Wrap mind around new randonauting

Smartphone in hand, I trudge a path through a small, shallow swamp. I’m following the coordinates to an unusual, obscure and random location.

The coordinates were provided by Randonautica, an app that encourages users to go on adventures.

If you’re familiar with the global treasure hunting game geocaching, Randonautica has a similar feel, albeit with a sort of spiritual element and no tangible X-marks-the-spot treasure.

Generating a truly random location seems an easy enough computational task for any well-designed smartphone app. But Randonautica is different. It’s not as simple as entering coordinates in a GPS and following turn-by-turn directions.

My location was identified using two sources: something called “quantum entropy” and my “intention.”

In essence, an entropy is the measure of the randomness of a system (hence the name Randonautica, or “random” navigation). My intention, however, well that’s less scientific. More on that in a moment.

How I got to this shallow swamp might have been completely random, but I had some input on the kind of destination I wanted.

First, I gave the app location permissions. This gave Randonautica the ability to pinpoint my starting location. My location is the center point for each search. Once set, I set the kind of location I wanted to visit: an attractor, a void or an anomaly.

Attractors are dense clusters of random points, whereas voids are the opposite (thin clusters). I chose to search for an anomaly because they’re considered the strongest points among attractors and voids.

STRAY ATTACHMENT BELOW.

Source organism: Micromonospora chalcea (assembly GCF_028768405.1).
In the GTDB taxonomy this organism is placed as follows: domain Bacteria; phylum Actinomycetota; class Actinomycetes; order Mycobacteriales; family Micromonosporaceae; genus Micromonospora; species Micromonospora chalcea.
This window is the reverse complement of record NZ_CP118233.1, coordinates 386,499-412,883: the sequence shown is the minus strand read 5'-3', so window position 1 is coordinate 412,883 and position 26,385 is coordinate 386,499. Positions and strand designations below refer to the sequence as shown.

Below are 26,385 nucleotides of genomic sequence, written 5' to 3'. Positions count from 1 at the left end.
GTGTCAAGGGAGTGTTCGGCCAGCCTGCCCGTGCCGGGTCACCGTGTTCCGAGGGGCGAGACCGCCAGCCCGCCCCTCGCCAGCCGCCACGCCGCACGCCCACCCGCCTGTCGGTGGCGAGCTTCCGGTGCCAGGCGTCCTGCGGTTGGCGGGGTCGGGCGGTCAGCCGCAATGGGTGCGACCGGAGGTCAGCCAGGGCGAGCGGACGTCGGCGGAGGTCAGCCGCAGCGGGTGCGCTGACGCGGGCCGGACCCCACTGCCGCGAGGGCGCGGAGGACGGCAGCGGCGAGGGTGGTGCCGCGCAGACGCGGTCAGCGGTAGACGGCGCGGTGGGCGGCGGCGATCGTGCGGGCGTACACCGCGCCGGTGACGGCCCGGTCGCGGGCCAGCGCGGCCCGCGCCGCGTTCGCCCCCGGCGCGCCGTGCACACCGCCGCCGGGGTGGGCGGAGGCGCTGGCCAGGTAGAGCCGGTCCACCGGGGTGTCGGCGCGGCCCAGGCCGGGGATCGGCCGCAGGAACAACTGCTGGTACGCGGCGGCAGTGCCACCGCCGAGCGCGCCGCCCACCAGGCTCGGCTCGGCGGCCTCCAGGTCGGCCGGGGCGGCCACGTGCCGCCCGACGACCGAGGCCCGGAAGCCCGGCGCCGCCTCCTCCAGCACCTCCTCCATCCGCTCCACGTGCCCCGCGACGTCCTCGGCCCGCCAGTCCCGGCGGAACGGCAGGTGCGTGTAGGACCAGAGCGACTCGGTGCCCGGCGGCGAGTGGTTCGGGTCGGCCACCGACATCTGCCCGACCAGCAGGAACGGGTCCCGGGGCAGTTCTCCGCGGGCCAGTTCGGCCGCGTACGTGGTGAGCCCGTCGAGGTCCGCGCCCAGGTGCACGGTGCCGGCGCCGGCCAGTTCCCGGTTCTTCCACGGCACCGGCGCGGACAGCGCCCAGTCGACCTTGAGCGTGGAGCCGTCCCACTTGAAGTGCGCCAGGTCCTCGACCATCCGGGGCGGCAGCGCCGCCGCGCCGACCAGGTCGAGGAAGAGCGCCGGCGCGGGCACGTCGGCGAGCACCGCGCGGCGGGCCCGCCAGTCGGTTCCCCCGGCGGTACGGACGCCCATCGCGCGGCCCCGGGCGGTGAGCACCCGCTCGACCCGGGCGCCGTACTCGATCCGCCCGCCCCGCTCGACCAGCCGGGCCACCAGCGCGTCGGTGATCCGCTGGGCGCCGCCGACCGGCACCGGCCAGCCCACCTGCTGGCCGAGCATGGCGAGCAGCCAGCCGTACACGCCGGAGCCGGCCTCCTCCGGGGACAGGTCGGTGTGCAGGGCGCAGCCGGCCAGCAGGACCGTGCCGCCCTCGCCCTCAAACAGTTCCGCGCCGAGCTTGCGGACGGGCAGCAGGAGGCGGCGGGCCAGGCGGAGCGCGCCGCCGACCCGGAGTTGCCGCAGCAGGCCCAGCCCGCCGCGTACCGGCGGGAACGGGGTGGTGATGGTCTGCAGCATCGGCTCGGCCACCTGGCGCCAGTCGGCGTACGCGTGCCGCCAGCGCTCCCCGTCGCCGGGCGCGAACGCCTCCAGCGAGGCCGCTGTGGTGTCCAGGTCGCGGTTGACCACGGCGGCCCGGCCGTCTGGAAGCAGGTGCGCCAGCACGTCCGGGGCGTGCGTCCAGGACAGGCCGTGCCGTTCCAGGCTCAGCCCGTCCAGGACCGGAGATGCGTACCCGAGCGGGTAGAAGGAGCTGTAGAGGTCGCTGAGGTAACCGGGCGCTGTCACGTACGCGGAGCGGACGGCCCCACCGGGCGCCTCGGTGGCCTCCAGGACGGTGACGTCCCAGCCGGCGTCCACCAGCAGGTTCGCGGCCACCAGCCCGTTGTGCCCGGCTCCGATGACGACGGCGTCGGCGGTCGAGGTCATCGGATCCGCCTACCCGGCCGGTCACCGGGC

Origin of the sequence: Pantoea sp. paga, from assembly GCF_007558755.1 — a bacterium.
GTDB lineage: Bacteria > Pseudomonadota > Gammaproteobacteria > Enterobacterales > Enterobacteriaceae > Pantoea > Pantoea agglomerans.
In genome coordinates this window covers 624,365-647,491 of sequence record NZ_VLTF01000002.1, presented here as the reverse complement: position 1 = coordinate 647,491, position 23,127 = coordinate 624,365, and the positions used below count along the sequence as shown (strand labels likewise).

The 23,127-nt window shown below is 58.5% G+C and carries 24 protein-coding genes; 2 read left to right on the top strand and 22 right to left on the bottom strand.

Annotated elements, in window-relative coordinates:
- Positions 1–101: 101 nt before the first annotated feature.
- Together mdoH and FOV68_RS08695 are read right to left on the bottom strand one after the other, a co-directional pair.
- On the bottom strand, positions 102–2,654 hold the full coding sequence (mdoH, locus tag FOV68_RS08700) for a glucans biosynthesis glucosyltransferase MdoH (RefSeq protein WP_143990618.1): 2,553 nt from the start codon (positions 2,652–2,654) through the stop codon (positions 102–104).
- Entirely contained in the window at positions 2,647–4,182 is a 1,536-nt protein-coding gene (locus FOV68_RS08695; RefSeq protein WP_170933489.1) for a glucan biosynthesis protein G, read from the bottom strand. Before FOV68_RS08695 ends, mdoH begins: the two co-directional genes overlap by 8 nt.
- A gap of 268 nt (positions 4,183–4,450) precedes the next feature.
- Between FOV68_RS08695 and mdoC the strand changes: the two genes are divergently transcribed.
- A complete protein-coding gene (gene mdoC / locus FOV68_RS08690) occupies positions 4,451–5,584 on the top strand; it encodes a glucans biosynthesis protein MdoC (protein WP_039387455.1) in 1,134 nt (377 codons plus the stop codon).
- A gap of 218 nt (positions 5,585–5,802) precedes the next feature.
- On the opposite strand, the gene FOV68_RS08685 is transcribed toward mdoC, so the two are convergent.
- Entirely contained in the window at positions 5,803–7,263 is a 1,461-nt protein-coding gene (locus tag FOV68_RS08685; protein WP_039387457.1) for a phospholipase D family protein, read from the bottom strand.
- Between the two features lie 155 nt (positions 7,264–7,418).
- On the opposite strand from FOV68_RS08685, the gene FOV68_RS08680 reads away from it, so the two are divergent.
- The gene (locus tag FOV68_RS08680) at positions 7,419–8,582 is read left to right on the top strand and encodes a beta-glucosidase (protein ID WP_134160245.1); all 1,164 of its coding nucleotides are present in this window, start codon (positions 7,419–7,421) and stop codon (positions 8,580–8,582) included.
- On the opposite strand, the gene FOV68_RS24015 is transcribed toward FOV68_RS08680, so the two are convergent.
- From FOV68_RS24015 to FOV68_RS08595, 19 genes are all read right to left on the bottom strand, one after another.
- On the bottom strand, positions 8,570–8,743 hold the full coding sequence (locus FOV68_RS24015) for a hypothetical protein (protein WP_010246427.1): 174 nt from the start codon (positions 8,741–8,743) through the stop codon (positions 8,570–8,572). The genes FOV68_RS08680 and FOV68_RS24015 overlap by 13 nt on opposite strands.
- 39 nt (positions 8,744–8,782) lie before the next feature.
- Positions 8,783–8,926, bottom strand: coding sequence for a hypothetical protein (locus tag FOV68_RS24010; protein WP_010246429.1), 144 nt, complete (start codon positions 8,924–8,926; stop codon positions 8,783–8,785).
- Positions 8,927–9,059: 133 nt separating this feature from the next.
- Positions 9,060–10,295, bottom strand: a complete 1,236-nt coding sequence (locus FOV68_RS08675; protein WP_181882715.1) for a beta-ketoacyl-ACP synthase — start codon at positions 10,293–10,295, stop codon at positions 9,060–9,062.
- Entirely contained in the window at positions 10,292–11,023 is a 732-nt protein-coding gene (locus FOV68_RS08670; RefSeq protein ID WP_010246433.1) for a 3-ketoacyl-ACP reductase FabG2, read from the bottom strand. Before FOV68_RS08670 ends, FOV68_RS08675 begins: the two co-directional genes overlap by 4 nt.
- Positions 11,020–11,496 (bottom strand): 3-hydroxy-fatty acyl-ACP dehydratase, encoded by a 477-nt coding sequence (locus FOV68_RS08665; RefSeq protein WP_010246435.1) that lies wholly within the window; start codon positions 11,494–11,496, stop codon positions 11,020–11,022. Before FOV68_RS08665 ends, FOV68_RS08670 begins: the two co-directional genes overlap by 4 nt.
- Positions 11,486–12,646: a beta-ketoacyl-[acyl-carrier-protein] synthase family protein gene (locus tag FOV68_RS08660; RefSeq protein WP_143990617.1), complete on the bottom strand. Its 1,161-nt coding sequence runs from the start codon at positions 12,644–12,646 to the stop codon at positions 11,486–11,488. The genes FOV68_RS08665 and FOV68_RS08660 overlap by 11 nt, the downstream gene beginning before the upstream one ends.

OK, that’s not fair. I chose anomaly because I had no clue what I was doing.

I was trying to be random, just like the coordinates. I didn’t even read the definitions between location types before my journey began.

Maybe that’s why I ended up in a swamp.

My intention — or the reason for my adventure — was “freedom.”

Other Randonauts will post pictures of their adventures to Instagram and Twitter, often with one-word reasons for why they were seeking a new location. “Peace.” “Fun.” “Magical.”

The idea is that our intentions influence Randonautica’s quantum random number generator.

“Users choose to venture to these locations to see what they find,” the team who designed the app posted to their website at randonautica.com. “They often discover that what they see lines up with their intention, which is what they were thinking about when they generated the point.”

Ultimately, it really didn’t matter whether or not I believed my intentions could somehow influence the number generator. It was more about the adventure.

Like Randonautica’s website describes, it was about exploring blind-spots and “places nearby that are outside of your conscious awareness.”

Today’s adventure wasn’t worthy of a social media post. After all, I ended up in a swampy area a few miles north of my home.

I don’t know if my intention lined up with that particular location. Maybe it did. My intention was to be free from the confines of my home, to explore a new area. It’s what I needed most that day — an escape — something a lot of people are craving during these strange, social-distancing days.

Dr. Adam Earnheardt is a professor of communication at Youngstown State University. Follow him on Twitter at @adamearn and on his blog at www.adamearn.com.


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